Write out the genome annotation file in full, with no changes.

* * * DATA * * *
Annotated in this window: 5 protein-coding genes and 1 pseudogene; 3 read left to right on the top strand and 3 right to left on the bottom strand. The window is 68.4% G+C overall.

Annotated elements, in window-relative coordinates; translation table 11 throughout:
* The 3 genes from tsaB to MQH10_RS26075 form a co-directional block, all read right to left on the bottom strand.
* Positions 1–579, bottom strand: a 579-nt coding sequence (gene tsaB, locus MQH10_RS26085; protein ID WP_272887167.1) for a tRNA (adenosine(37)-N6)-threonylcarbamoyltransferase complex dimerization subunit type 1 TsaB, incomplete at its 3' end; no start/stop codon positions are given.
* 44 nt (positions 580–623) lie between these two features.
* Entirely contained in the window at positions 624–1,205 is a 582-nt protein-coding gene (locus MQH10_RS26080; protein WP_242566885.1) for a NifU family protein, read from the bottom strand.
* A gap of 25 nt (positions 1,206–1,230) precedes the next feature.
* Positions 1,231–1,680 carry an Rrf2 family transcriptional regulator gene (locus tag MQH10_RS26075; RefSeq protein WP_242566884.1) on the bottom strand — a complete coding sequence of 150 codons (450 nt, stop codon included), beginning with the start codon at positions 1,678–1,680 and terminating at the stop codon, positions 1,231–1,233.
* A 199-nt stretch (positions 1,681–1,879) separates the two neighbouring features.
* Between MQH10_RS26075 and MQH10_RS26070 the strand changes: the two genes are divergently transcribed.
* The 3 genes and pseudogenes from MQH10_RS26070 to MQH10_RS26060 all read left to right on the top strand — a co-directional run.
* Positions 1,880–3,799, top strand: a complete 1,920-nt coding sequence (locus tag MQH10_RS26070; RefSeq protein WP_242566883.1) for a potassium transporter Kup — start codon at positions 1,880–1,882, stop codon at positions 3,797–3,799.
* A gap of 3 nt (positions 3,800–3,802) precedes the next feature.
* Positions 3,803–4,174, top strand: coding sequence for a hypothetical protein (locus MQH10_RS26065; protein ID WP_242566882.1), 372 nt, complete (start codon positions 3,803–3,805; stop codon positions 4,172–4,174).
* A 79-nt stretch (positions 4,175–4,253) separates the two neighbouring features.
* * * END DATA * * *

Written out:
Annotated in this window: 5 protein-coding genes and 1 pseudogene; 3 read left to right on the top strand and 3 right to left on the bottom strand. The window is 68.4% G+C overall.

Annotated elements, in window-relative coordinates; translation table 11 throughout:
* The 3 genes from tsaB to MQH10_RS26075 form a co-directional block, all read right to left on the bottom strand.
* Positions 1–579, bottom strand: a 579-nt coding sequence (gene tsaB, locus MQH10_RS26085; protein ID WP_272887167.1) for a tRNA (adenosine(37)-N6)-threonylcarbamoyltransferase complex dimerization subunit type 1 TsaB, incomplete at its 3' end; no start/stop codon positions are given.
* 44 nt (positions 580–623) lie between these two features.
* Entirely contained in the window at positions 624–1,205 is a 582-nt protein-coding gene (locus MQH10_RS26080; protein WP_242566885.1) for a NifU family protein, read from the bottom strand.
* A gap of 25 nt (positions 1,206–1,230) precedes the next feature.
* Positions 1,231–1,680 carry an Rrf2 family transcriptional regulator gene (locus tag MQH10_RS26075; RefSeq protein WP_242566884.1) on the bottom strand — a complete coding sequence of 150 codons (450 nt, stop codon included), beginning with the start codon at positions 1,678–1,680 and terminating at the stop codon, positions 1,231–1,233.
* A 199-nt stretch (positions 1,681–1,879) separates the two neighbouring features.
* Between MQH10_RS26075 and MQH10_RS26070 the strand changes: the two genes are divergently transcribed.
* The 3 genes and pseudogenes from MQH10_RS26070 to MQH10_RS26060 all read left to right on the top strand — a co-directional run.
* Positions 1,880–3,799, top strand: a complete 1,920-nt coding sequence (locus tag MQH10_RS26070; RefSeq protein WP_242566883.1) for a potassium transporter Kup — start codon at positions 1,880–1,882, stop codon at positions 3,797–3,799.
* A gap of 3 nt (positions 3,800–3,802) precedes the next feature.
* Positions 3,803–4,174, top strand: coding sequence for a hypothetical protein (locus MQH10_RS26065; protein ID WP_242566882.1), 372 nt, complete (start codon positions 3,803–3,805; stop codon positions 4,172–4,174).
* A 79-nt stretch (positions 4,175–4,253) separates the two neighbouring features.